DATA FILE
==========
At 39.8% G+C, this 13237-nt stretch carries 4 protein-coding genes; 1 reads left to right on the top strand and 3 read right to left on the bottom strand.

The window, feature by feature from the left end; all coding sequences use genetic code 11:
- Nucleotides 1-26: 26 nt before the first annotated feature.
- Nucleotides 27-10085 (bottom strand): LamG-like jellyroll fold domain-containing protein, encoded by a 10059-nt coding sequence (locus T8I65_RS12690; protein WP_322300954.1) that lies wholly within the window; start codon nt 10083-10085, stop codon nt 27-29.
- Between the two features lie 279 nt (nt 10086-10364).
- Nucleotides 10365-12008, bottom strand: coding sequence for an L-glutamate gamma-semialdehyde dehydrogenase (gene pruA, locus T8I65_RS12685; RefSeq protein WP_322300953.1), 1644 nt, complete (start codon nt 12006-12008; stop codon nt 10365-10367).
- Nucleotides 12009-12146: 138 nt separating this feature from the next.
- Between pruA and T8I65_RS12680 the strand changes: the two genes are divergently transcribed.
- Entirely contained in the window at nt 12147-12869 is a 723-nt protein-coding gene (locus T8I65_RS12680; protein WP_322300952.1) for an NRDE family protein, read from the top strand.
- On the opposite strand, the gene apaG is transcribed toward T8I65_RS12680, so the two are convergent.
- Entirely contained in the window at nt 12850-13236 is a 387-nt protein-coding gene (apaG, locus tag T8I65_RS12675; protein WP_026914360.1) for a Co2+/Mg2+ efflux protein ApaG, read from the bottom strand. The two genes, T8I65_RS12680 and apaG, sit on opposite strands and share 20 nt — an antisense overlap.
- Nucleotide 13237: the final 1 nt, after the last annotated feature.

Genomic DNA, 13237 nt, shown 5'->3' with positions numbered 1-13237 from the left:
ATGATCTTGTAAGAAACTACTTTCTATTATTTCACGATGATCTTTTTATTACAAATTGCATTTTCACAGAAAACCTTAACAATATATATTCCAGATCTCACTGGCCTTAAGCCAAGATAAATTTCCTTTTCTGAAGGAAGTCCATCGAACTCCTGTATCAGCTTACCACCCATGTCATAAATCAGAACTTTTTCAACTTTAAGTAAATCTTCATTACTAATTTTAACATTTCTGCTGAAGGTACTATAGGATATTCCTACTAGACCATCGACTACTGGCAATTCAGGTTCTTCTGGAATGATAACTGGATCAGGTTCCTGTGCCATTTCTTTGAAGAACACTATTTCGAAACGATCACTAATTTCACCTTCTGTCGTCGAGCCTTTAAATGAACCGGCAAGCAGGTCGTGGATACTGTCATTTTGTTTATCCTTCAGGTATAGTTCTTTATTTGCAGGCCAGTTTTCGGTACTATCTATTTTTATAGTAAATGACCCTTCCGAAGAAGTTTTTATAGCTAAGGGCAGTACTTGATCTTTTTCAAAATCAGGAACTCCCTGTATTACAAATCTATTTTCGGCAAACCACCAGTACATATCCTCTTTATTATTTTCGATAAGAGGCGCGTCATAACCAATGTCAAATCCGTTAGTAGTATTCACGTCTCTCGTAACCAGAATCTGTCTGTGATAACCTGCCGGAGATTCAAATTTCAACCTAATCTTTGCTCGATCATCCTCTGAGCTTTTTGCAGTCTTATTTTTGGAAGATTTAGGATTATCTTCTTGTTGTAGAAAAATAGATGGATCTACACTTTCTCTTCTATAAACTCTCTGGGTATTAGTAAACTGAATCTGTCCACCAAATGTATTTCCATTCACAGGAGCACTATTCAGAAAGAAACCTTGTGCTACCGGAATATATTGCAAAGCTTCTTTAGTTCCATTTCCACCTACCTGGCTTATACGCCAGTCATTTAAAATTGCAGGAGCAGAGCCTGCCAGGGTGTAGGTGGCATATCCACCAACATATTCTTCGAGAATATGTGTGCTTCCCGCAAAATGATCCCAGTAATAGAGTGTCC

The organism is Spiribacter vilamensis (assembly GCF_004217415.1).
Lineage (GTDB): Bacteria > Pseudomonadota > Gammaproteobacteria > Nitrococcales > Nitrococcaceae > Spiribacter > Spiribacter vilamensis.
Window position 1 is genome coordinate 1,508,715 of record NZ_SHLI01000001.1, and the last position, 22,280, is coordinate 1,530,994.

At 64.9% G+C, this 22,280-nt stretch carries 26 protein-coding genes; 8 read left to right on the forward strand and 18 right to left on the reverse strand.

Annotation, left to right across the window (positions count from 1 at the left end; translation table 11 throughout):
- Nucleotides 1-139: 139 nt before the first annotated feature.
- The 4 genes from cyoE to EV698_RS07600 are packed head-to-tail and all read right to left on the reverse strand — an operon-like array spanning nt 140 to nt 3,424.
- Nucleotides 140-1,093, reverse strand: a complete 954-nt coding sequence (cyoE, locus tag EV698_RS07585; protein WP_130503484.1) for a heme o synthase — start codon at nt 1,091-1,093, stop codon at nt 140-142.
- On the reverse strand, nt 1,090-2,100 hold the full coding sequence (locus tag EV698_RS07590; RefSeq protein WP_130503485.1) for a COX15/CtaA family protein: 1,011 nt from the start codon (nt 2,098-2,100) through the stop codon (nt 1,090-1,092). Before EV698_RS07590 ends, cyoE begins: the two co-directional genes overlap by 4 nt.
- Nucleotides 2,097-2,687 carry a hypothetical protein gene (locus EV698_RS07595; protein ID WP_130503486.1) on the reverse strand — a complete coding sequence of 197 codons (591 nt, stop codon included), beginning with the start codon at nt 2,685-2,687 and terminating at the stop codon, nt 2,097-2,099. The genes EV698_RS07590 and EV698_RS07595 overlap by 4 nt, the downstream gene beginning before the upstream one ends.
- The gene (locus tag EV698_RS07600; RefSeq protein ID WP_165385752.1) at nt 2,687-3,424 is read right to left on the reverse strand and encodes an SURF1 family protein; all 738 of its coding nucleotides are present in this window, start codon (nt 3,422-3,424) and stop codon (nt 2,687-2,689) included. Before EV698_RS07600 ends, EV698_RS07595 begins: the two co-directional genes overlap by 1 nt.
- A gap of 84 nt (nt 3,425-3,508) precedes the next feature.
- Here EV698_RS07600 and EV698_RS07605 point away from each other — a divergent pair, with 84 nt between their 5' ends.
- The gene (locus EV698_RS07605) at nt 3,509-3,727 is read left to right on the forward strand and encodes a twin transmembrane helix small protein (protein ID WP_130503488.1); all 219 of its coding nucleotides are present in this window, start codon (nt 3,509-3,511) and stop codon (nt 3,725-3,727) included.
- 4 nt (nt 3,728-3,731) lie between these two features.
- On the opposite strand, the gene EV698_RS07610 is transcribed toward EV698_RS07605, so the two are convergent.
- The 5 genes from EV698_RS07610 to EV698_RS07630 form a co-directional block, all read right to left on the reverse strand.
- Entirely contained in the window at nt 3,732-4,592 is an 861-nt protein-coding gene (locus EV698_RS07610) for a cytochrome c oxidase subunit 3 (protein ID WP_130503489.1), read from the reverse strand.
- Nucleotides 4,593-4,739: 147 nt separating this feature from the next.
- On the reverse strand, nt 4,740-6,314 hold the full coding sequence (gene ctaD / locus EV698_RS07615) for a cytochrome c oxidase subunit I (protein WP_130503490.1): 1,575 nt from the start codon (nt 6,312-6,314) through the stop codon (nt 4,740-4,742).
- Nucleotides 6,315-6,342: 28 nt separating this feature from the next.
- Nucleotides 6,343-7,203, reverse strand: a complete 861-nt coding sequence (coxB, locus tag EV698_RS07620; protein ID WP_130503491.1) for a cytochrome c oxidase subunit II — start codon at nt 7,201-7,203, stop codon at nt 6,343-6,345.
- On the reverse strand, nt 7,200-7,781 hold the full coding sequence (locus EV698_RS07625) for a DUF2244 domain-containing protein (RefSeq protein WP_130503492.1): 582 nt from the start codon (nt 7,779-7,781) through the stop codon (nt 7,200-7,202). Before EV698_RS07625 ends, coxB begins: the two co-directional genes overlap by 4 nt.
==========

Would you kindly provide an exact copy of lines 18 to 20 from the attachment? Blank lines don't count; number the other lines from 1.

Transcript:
At 64.9% G+C, this 22,280-nt stretch carries 26 protein-coding genes; 8 read left to right on the forward strand and 18 right to left on the reverse strand.

Annotation, left to right across the window (positions count from 1 at the left end; translation table 11 throughout):
- Nucleotides 1-139: 139 nt before the first annotated feature.